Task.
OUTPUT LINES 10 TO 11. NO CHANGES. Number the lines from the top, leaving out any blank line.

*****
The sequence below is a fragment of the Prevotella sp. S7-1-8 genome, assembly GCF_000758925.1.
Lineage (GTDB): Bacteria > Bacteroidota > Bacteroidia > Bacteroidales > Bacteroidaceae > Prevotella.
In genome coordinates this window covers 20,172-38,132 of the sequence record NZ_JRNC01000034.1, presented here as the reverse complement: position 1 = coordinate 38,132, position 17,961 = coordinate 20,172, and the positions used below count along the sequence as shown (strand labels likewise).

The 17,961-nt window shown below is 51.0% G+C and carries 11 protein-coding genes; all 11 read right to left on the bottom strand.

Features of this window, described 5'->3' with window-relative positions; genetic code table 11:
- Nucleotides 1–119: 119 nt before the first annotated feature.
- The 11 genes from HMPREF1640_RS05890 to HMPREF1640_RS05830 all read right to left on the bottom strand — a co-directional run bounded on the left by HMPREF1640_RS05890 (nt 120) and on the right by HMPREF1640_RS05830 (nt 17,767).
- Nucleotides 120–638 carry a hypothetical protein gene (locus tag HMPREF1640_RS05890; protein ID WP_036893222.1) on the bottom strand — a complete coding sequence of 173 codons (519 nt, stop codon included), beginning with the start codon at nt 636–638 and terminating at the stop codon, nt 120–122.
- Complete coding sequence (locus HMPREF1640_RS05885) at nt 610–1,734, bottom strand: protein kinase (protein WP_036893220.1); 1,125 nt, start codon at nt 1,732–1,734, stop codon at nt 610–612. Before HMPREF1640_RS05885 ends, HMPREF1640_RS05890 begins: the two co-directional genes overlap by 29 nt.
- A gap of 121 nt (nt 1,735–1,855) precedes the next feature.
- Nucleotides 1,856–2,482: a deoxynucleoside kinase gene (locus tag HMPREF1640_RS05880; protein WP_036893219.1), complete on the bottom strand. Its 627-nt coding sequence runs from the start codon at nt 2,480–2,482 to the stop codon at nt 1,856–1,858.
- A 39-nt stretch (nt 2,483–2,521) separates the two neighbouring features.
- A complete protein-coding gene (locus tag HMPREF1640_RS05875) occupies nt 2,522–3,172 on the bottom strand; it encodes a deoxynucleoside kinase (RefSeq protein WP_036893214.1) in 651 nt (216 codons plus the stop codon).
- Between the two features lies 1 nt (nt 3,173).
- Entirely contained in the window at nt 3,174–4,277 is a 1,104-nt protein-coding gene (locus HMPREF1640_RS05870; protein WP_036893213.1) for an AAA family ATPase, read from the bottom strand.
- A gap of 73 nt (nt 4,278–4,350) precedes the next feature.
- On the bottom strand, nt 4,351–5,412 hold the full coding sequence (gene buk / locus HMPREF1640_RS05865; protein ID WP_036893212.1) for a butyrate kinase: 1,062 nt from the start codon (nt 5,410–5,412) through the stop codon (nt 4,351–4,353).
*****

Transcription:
- A gap of 121 nt (nt 1,735–1,855) precedes the next feature.
- Nucleotides 1,856–2,482: a deoxynucleoside kinase gene (locus tag HMPREF1640_RS05880; protein WP_036893219.1), complete on the bottom strand. Its 627-nt coding sequence runs from the start codon at nt 2,480–2,482 to the stop codon at nt 1,856–1,858.